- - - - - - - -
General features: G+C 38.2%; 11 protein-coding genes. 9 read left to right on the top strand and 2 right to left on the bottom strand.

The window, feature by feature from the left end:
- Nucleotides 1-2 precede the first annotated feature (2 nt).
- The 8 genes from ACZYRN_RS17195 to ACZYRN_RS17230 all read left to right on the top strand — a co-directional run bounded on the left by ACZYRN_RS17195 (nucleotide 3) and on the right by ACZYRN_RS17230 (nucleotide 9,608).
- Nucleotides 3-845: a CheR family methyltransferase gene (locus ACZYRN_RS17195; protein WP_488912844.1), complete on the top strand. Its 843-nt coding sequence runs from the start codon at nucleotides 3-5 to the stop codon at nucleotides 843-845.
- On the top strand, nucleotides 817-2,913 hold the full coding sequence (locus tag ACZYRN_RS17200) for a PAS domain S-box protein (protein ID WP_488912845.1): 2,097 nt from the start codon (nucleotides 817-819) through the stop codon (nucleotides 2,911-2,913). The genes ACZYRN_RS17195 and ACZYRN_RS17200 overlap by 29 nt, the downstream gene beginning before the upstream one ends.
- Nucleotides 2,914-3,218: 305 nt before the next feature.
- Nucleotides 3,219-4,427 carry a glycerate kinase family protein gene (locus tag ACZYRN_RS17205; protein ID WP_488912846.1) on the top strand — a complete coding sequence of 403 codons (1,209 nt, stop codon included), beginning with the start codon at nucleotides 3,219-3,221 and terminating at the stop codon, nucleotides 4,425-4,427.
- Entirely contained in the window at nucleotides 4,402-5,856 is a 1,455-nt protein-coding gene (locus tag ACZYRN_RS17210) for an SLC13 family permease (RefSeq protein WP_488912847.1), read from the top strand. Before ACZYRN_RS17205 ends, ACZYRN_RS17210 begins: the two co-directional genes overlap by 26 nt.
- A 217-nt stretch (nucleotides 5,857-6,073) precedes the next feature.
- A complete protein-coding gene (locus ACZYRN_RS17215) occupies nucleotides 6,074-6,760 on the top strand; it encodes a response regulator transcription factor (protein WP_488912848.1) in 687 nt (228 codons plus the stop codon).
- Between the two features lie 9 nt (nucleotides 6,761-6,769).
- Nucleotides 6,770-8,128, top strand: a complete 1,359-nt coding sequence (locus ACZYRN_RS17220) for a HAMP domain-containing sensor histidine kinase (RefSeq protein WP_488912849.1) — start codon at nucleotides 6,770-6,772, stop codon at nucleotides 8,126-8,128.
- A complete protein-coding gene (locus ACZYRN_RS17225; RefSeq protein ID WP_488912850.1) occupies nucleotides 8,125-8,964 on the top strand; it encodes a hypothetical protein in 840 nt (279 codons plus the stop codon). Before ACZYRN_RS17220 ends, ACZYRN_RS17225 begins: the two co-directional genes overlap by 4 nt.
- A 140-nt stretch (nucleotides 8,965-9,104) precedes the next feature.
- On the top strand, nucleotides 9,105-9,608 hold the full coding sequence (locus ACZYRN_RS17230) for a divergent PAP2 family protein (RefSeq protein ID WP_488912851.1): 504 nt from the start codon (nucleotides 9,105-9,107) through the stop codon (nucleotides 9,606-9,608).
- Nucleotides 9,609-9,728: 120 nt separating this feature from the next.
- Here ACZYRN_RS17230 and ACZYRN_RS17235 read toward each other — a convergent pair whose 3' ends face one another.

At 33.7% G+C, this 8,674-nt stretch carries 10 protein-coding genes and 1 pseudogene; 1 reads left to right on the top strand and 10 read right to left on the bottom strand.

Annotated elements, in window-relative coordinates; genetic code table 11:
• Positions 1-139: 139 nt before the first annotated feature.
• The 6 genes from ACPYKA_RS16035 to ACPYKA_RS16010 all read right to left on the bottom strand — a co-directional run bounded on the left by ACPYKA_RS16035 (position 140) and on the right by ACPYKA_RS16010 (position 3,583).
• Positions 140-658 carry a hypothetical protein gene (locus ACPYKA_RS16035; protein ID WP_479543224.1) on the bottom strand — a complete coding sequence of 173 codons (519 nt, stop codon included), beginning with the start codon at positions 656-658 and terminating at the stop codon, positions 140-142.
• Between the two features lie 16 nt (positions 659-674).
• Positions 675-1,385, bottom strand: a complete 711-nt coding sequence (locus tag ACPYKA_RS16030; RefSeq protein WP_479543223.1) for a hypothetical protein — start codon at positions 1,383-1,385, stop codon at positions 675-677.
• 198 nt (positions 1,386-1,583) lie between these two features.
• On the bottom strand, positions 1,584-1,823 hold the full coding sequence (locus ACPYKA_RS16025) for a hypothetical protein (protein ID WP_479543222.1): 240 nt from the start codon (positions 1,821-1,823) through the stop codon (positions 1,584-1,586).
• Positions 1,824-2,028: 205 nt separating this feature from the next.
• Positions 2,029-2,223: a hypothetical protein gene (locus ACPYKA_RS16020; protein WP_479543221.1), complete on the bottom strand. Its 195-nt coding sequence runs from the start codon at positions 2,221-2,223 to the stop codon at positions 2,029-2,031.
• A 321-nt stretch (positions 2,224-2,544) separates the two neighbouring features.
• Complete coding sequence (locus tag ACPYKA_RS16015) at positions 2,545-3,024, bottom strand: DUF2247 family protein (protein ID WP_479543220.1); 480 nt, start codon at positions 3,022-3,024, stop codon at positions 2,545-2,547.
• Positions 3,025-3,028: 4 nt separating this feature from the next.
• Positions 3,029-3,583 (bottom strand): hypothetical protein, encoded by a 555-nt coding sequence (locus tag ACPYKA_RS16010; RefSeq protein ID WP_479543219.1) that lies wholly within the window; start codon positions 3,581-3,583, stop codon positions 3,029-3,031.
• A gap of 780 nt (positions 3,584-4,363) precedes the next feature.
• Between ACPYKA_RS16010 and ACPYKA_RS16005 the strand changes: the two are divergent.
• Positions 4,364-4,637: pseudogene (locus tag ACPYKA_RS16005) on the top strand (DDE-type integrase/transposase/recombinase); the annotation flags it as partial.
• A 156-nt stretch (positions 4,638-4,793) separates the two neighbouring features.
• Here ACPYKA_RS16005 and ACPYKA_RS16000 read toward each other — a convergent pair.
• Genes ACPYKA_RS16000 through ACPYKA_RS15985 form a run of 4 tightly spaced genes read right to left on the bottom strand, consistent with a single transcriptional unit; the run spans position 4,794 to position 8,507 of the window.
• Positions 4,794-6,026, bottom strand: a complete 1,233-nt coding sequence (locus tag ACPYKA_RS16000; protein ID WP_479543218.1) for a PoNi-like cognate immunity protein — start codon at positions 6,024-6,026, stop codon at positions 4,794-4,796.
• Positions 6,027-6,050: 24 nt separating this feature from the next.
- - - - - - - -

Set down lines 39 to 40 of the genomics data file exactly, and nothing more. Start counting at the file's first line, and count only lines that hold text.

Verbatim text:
• Genes ACPYKA_RS16000 through ACPYKA_RS15985 form a run of 4 tightly spaced genes read right to left on the bottom strand, consistent with a single transcriptional unit; the run spans position 4,794 to position 8,507 of the window.
• Positions 4,794-6,026, bottom strand: a complete 1,233-nt coding sequence (locus tag ACPYKA_RS16000; protein ID WP_479543218.1) for a PoNi-like cognate immunity protein — start codon at positions 6,024-6,026, stop codon at positions 4,794-4,796.